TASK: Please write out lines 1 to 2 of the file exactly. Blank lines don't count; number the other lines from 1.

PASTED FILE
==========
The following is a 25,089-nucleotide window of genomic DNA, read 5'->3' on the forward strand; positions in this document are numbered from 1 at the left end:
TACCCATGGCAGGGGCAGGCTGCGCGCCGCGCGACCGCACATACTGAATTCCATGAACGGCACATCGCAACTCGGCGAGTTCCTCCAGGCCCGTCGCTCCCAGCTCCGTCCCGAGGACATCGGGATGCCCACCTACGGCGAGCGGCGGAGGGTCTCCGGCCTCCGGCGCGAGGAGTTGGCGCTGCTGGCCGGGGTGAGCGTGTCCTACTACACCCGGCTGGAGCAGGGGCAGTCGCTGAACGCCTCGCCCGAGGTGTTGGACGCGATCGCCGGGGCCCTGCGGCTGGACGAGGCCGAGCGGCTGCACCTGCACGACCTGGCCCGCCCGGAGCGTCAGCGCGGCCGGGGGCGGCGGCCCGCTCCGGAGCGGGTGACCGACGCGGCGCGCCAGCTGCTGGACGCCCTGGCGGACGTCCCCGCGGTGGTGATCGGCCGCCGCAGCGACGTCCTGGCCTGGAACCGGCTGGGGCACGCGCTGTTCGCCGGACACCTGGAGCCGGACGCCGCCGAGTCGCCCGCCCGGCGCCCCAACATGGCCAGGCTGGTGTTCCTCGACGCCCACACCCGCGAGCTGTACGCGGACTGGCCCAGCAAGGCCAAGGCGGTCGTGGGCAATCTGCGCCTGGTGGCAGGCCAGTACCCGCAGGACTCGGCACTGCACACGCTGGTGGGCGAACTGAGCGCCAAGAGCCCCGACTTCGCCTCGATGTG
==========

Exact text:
The following is a 25,089-nucleotide window of genomic DNA, read 5'->3' on the forward strand; positions in this document are numbered from 1 at the left end:
TACCCATGGCAGGGGCAGGCTGCGCGCCGCGCGACCGCACATACTGAATTCCATGAACGGCACATCGCAACTCGGCGAGTTCCTCCAGGCCCGTCGCTCCCAGCTCCGTCCCGAGGACATCGGGATGCCCACCTACGGCGAGCGGCGGAGGGTCTCCGGCCTCCGGCGCGAGGAGTTGGCGCTGCTGGCCGGGGTGAGCGTGTCCTACTACACCCGGCTGGAGCAGGGGCAGTCGCTGAACGCCTCGCCCGAGGTGTTGGACGCGATCGCCGGGGCCCTGCGGCTGGACGAGGCCGAGCGGCTGCACCTGCACGACCTGGCCCGCCCGGAGCGTCAGCGCGGCCGGGGGCGGCGGCCCGCTCCGGAGCGGGTGACCGACGCGGCGCGCCAGCTGCTGGACGCCCTGGCGGACGTCCCCGCGGTGGTGATCGGCCGCCGCAGCGACGTCCTGGCCTGGAACCGGCTGGGGCACGCGCTGTTCGCCGGACACCTGGAGCCGGACGCCGCCGAGTCGCCCGCCCGGCGCCCCAACATGGCCAGGCTGGTGTTCCTCGACGCCCACACCCGCGAGCTGTACGCGGACTGGCCCAGCAAGGCCAAGGCGGTCGTGGGCAATCTGCGCCTGGTGGCAGGCCAGTACCCGCAGGACTCGGCACTGCACACGCTGGTGGGCGAACTGAGCGCCAAGAGCCCCGACTTCGCCTCGATGTG